These laws include a ban on abortions based solely on the sex of the baby, including requirements that doctors seek the medical records of any woman seeking an abortion who knows the sex of her unborn child.
One of the enjoined laws regulates the preservation and disposal of tissue from aborted babies. Another law requires doctors performing abortions on patients under 16 years old to inform police.
Another enjoined law prohibits a second-trimester abortion method known as "dilation and evacuation," by which an unborn baby is dismembered. Backers of the procedure say it is common and safe for second-trimester abortions, while foes consider it "dismemberment abortion."
In Arkansas in 2015, the abortion procedure was used in 638 out of 3,771 abortions, the Arkansas Democrat-Gazette said.
The appeals court dismissed part of the case involving requirements that doctors who perform abortion be board-certified or board-eligible.
Little Rock Family Planning Services, Arkansas' only surgical abortion clinic, had previously said that it could have to close if the laws were to be enforced. Only one physician at the facility was OB-GYN board certified or eligible, and only rarely worked there at the time the law was passed.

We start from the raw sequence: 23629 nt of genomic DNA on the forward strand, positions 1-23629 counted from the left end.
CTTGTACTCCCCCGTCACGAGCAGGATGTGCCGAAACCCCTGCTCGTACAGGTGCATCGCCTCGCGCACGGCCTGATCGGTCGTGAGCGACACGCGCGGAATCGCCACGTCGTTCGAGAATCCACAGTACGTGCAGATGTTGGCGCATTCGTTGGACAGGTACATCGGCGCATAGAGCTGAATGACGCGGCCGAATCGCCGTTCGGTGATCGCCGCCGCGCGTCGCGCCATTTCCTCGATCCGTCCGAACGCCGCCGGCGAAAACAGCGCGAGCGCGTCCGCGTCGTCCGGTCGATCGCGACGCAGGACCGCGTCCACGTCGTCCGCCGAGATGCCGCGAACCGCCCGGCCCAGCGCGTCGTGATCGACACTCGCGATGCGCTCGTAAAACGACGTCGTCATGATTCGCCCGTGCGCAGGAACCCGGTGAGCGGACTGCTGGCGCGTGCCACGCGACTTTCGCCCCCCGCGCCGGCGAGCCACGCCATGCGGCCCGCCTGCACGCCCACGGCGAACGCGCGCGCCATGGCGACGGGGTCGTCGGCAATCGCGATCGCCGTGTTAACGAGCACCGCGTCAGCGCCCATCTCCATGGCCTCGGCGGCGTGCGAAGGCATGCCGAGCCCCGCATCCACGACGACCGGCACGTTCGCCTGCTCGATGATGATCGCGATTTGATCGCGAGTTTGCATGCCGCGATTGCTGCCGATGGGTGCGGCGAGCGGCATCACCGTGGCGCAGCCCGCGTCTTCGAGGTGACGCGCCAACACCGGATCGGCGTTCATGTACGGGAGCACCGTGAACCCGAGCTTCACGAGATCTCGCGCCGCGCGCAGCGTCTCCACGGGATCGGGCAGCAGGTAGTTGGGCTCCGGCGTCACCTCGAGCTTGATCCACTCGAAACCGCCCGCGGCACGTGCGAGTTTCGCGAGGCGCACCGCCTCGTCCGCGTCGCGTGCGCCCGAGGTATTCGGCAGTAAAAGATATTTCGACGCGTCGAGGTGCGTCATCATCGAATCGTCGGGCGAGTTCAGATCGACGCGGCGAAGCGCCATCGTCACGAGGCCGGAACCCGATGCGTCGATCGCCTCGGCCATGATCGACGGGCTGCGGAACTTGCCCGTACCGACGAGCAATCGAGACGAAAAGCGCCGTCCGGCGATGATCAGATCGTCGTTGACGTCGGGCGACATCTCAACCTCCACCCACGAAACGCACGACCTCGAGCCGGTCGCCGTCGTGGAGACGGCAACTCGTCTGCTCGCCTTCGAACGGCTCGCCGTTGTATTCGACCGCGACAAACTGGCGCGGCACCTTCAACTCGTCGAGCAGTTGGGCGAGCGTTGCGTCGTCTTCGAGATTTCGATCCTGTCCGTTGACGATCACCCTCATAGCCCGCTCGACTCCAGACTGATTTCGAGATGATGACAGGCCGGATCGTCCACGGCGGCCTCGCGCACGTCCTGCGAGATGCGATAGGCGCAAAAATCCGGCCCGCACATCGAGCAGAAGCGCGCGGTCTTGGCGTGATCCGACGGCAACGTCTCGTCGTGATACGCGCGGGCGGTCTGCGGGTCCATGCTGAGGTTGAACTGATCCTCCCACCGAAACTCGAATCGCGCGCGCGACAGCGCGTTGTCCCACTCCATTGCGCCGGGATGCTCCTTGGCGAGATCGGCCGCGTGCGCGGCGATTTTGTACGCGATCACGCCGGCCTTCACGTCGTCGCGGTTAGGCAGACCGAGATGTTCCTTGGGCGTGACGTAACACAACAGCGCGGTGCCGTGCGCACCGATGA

The abortion clinic has since hired a board-certified OB-GYN, and said its objections have been rendered moot. The appellate court dismissed that part of the case and ordered Baker to lift her order blocking the law's enforcement, the Associated Press reports.
Rutledge previously defended the board certification requirement as being in the interest of women's health and safety. Critics argued that it was extreme and would limit women's access to abortion.
Stephanie Sharp, a spokeswoman for the Arkansas attorney general, commented on the actions against the four laws.
"Those regulations protect unborn girls from systematic discrimination, protect children from predators and sex traffickers, require the respectful treatment of human remains, and prohibit a particularly barbaric and inhumane late-term abortion practice," said Sharp. She voiced confidence that the Eighth Circuit would overturn the injunctions.
In August the Eighth U.S. Circuit Court of Appeals vacated Baker's 2017 injunction against the laws and asked her to use a different legal standard, the Arkansas Democrat-Gazette reports.
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Arkansas currently has a 20-week abortion ban, enacted in 2013, which has yet to be challenged in court.
In February 2019, state Governor Asa Hutchinson signed a "trigger law" which would ban most abortions in the event the Supreme Court overturns the 1973 Roe v. Wade court decision that recognized abortion as a constitutional right in the United States.